Thursday, November 29, 2012

From Russia with Love

“If you look for perfection, you'll never be content.”
  ~~Leo Tolstoy, Anna Karenina

# 1858 Tolstoj

 I read Anna Karenina when I was in my early 20's.  I didn't have to, but at that time in my life I read a lot of the classics.  Jane Austen, the Bronte sisters, and Thomas Hardy were among the many authors I poured over in my spare time.  It took me months to finish Anna Karenina.  I learned a lot from that book.  Namely, that you don't have to finish a book you don't like.  I haven't finished a book I haven't liked since that one, unless it's been a you-have-to-read-it-for-book-club book.

I know, it's a classic.  I know, you loved it.  Or everyone you know who has ever read it loved it.  I hated it.  I read the unabridged version.  I almost want to read the abridged version to see if I can find out why people love the book.  Almost.  I want to see if my ideas about the book have changed now that I'm older.  Maybe it just wasn't the kind of book a single 22-year-old girl could relate to.  Maybe I would really enjoy the book now as I approach the big 4-0.  Then again, maybe not.

For having hated the book, I kind of am glad that I read it.  You see references to it here and there.  Leo Tolstoy's great book, one of the greatest books ever written!  I read it, and hated it.  I never was one to follow the herd.  (I didn't much care for Les Miserables either.)  But, I can say that I read it.  I tried it and didn't like it.  (Same for Les Mis--listened to the audio book and saw it on Broadway.  I liked the book better, but only slightly.)  Reading the classics is a great way to expand your horizons.  It lays the foundation for so many other things.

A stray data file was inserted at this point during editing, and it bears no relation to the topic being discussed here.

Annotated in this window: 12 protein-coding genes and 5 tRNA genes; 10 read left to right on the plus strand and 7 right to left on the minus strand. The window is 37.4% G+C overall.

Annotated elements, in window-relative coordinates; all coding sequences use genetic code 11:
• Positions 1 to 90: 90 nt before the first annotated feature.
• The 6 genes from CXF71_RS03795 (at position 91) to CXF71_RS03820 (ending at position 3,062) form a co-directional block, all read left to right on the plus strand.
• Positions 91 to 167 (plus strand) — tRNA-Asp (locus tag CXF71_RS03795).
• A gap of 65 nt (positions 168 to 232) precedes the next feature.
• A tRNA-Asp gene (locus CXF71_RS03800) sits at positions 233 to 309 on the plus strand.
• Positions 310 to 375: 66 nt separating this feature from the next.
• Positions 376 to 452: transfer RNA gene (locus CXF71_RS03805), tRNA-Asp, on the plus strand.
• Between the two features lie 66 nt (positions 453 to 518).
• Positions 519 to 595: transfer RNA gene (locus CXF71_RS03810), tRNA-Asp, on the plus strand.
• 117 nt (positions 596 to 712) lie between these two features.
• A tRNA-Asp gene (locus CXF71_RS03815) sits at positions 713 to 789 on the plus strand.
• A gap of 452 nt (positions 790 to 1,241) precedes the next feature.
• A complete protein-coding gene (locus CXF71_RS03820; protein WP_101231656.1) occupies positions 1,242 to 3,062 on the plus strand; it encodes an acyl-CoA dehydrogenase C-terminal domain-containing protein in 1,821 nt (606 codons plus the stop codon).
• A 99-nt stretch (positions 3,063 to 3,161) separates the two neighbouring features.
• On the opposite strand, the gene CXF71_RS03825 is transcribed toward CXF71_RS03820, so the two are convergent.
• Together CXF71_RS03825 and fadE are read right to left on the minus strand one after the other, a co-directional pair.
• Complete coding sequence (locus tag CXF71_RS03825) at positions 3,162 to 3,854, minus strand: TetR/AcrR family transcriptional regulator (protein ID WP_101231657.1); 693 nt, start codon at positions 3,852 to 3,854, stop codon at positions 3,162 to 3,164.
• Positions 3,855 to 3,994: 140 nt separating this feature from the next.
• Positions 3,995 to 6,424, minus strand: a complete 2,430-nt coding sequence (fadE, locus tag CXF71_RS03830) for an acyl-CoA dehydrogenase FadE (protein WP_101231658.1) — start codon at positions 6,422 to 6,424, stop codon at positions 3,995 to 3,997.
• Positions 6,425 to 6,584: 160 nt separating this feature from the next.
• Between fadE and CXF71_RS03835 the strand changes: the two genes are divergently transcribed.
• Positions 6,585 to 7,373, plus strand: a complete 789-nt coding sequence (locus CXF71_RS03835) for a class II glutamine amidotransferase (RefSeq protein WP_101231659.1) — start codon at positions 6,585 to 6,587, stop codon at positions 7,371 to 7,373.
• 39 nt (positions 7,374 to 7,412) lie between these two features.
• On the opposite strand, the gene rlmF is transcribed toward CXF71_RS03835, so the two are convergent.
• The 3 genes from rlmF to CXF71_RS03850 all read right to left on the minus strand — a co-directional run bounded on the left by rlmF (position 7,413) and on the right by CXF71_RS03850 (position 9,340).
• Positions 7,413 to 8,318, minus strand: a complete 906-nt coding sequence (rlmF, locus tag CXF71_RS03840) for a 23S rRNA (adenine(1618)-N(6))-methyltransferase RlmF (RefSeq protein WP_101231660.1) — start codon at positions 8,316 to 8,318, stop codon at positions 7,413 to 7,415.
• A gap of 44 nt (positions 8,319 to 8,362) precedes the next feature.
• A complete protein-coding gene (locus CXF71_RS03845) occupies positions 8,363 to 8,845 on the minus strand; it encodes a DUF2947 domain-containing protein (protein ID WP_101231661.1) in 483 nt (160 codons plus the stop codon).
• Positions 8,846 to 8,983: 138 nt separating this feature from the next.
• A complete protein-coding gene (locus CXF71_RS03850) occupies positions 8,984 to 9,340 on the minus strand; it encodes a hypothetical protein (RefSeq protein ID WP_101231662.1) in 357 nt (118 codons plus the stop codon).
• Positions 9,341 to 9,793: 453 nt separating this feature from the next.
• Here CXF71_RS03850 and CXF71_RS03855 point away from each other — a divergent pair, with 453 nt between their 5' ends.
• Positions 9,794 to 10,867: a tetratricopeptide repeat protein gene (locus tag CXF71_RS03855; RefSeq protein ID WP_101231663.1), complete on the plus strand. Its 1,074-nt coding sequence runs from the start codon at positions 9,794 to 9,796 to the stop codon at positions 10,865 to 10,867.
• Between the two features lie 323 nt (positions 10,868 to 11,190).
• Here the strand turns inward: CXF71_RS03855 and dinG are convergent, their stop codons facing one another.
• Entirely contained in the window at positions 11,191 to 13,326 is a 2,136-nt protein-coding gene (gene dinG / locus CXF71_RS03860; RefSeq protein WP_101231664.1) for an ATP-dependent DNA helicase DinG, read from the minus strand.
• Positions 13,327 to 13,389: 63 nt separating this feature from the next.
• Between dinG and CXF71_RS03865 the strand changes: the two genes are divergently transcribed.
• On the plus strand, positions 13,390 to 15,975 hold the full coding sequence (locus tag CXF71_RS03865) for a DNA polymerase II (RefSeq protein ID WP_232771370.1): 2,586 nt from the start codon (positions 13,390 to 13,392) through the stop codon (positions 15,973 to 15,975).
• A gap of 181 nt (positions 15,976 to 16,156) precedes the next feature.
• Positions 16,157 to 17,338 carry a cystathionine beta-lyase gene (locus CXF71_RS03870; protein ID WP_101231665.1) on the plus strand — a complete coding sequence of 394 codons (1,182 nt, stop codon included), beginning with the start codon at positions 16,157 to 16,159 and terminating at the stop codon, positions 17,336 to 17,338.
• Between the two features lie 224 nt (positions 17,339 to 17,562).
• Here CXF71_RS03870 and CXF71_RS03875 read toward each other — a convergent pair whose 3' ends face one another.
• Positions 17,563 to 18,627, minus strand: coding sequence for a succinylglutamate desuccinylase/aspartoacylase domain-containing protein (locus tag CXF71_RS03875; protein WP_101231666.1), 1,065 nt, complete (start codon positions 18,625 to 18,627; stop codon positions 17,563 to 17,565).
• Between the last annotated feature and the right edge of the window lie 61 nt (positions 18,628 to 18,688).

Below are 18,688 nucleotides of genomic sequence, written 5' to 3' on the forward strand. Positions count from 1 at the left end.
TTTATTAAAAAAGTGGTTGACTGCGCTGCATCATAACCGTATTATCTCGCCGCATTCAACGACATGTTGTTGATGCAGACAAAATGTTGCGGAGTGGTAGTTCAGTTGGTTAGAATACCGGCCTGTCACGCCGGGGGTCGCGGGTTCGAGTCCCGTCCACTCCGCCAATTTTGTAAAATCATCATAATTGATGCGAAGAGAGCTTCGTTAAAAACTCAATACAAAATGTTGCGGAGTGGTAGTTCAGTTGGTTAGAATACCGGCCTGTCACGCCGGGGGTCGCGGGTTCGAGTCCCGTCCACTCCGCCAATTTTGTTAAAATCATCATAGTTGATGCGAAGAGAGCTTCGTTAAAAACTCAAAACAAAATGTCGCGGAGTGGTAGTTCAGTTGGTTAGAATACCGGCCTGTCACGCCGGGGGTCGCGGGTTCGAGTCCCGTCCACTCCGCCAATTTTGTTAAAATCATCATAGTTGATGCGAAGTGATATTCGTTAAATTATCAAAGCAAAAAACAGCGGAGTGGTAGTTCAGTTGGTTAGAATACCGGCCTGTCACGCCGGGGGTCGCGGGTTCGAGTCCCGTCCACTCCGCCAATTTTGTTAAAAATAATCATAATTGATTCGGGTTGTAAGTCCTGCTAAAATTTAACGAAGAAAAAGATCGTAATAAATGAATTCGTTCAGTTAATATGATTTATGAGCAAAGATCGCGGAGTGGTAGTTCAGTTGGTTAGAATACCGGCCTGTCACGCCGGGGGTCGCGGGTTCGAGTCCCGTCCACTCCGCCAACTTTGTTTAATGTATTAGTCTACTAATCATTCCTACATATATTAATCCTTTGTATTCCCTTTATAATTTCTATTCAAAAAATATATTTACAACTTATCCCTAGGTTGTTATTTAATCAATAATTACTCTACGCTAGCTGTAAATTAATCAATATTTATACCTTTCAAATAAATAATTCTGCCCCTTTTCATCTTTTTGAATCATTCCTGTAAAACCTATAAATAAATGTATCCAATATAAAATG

The latest movie version of the book comes out on Friday.  I don't think I'll be going to the theater to see it.  I'll wait until the DVD comes to the library.  I'll try to find the abridged version of the book and read that in the meantime.  Maybe now that the internet is so readily available I can track down some discussions about what things mean in the book.  I can get find out what it is about the book that made others love it. 

Now and coming soon are a bunch of movies based on books.  Some of those books I've read and truly enjoyed.  Others I haven't found time to read yet.  Maybe I'll go see one of those instead of Anna Karenina.  Probably Rise of the Guardians, since I never got around to reading it even though I checked out the first of the books in the Guardians of Childhood series last winter.  With the movie in theaters, there is now a long wait for me to get my hands on a copy of Nicholas St. North and the battle of the Nightmare King again.  There's nothing like a movie to bring back interest in a book!

“One of the world's most tiresome questions is what object one would bring to a desert island,because people always answer "a deck of cards" or "Anna Karenina" when the obvious answer is "a well equipped boat and a crew to sail me off the island and back home where I can play all the card games and read all the Russian novels I want.”  ~~Lemony Snicket

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